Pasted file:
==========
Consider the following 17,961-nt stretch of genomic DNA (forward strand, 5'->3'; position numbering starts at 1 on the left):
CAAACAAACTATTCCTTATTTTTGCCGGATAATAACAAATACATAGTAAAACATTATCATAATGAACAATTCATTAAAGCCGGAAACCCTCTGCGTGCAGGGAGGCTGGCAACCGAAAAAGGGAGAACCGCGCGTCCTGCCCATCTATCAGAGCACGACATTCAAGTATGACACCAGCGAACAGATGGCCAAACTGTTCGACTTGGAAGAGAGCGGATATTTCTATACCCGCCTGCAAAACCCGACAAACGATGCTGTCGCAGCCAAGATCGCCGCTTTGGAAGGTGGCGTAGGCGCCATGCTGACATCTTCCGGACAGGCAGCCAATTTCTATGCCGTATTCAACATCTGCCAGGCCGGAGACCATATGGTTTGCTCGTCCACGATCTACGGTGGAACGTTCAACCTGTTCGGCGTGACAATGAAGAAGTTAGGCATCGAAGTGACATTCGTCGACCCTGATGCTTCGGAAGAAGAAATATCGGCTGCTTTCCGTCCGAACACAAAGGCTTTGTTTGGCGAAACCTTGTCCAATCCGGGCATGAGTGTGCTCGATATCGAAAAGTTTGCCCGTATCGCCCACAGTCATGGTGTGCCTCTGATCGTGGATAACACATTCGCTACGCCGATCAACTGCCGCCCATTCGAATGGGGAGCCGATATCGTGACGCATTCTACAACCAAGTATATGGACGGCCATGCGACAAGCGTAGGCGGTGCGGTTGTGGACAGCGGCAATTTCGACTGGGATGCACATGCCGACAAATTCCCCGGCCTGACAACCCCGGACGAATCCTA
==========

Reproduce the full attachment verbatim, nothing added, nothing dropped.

Consider the following 17,961-nt stretch of genomic DNA (forward strand, 5'->3'; position numbering starts at 1 on the left):
CAAACAAACTATTCCTTATTTTTGCCGGATAATAACAAATACATAGTAAAACATTATCATAATGAACAATTCATTAAAGCCGGAAACCCTCTGCGTGCAGGGAGGCTGGCAACCGAAAAAGGGAGAACCGCGCGTCCTGCCCATCTATCAGAGCACGACATTCAAGTATGACACCAGCGAACAGATGGCCAAACTGTTCGACTTGGAAGAGAGCGGATATTTCTATACCCGCCTGCAAAACCCGACAAACGATGCTGTCGCAGCCAAGATCGCCGCTTTGGAAGGTGGCGTAGGCGCCATGCTGACATCTTCCGGACAGGCAGCCAATTTCTATGCCGTATTCAACATCTGCCAGGCCGGAGACCATATGGTTTGCTCGTCCACGATCTACGGTGGAACGTTCAACCTGTTCGGCGTGACAATGAAGAAGTTAGGCATCGAAGTGACATTCGTCGACCCTGATGCTTCGGAAGAAGAAATATCGGCTGCTTTCCGTCCGAACACAAAGGCTTTGTTTGGCGAAACCTTGTCCAATCCGGGCATGAGTGTGCTCGATATCGAAAAGTTTGCCCGTATCGCCCACAGTCATGGTGTGCCTCTGATCGTGGATAACACATTCGCTACGCCGATCAACTGCCGCCCATTCGAATGGGGAGCCGATATCGTGACGCATTCTACAACCAAGTATATGGACGGCCATGCGACAAGCGTAGGCGGTGCGGTTGTGGACAGCGGCAATTTCGACTGGGATGCACATGCCGACAAATTCCCCGGCCTGACAACCCCGGACGAATCCTA